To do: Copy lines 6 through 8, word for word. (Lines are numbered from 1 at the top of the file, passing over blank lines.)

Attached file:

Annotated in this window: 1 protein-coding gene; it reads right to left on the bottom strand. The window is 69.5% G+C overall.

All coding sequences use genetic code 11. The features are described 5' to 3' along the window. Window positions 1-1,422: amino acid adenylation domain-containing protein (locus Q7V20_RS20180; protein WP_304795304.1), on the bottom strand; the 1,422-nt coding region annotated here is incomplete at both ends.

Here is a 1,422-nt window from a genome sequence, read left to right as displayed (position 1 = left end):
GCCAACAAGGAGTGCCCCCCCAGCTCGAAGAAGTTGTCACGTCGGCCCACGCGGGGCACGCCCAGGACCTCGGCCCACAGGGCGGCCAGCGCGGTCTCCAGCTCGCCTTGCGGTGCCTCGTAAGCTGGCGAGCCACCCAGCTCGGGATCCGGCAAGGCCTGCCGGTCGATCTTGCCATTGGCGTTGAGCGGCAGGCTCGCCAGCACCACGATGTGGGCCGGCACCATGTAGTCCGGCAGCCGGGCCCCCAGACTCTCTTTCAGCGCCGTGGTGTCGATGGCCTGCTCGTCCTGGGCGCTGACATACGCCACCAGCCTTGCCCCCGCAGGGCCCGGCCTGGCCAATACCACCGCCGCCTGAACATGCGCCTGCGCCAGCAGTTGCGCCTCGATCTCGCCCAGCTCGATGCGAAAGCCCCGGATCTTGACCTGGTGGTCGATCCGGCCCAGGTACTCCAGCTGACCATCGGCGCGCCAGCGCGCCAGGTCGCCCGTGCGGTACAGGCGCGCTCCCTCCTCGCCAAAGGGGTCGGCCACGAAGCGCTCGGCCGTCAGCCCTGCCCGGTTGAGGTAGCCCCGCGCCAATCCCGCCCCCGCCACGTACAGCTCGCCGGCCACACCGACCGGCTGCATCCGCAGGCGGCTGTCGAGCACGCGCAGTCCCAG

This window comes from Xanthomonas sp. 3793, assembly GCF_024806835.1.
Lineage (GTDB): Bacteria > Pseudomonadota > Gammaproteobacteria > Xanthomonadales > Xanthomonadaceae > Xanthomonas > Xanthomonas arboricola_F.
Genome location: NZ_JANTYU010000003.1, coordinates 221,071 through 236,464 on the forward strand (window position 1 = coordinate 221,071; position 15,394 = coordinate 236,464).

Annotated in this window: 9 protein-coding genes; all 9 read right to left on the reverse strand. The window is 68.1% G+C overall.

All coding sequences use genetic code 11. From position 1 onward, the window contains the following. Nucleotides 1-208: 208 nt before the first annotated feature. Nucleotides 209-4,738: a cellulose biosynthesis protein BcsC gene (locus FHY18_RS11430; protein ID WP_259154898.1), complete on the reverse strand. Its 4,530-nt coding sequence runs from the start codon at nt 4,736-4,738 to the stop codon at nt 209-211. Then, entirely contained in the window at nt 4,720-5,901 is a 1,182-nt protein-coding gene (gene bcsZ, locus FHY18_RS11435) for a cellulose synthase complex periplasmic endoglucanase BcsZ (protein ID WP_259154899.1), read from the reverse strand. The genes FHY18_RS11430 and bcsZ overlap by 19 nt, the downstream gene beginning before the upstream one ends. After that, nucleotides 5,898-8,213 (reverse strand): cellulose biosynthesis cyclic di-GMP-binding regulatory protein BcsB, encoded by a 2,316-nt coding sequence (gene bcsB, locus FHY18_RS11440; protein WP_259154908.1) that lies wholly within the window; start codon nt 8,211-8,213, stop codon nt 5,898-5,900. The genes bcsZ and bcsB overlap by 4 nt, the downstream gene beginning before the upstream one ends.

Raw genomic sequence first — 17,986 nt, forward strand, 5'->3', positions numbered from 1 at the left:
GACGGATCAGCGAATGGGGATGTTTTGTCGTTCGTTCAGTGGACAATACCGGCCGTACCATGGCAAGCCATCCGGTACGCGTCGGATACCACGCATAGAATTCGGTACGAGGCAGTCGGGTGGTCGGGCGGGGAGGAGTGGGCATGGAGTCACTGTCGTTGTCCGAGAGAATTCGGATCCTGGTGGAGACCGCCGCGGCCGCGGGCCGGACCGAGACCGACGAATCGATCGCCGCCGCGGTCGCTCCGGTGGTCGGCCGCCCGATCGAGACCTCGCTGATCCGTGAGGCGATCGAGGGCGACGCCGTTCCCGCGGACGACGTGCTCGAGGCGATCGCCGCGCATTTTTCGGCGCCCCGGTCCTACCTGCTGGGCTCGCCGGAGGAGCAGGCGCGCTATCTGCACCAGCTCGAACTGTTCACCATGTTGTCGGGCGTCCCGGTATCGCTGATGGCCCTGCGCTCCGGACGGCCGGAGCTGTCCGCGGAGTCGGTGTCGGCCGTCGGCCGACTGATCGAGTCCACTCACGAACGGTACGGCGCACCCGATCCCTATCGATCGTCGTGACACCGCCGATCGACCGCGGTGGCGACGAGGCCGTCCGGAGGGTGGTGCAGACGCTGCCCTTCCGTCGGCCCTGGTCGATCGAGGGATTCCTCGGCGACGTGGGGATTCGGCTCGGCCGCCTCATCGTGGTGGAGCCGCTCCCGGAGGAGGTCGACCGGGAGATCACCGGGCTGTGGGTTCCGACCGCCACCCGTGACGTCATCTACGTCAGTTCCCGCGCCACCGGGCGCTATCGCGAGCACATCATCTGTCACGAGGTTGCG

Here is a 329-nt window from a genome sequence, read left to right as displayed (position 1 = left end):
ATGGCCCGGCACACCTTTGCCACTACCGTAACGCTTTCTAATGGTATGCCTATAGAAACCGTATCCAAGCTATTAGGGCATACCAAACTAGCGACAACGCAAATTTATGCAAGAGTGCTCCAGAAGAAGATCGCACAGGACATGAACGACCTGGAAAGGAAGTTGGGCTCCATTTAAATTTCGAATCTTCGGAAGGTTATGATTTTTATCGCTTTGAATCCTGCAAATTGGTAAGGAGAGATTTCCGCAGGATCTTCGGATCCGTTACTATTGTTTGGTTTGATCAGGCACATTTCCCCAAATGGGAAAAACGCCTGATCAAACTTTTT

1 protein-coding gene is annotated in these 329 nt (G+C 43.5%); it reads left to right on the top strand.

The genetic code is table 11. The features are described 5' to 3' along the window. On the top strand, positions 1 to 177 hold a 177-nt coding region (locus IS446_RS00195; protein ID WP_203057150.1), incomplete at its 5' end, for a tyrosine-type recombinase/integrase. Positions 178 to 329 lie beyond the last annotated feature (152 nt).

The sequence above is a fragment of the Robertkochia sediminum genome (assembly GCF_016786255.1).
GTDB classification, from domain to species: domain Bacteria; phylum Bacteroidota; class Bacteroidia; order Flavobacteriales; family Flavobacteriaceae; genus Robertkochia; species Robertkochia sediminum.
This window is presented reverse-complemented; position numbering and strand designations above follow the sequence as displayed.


Lineage (GTDB): Bacteria > Pseudomonadota > Gammaproteobacteria > Xanthomonadales > Xanthomonadaceae > Xanthomonas > Xanthomonas arboricola_F.
Genome location: NZ_JANTYU010000003.1, coordinates 221,071 through 236,464 on the forward strand (window position 1 = coordinate 221,071; position 15,394 = coordinate 236,464).

Annotated in this window: 9 protein-coding genes; all 9 read right to left on the reverse strand. The window is 68.1% G+C overall.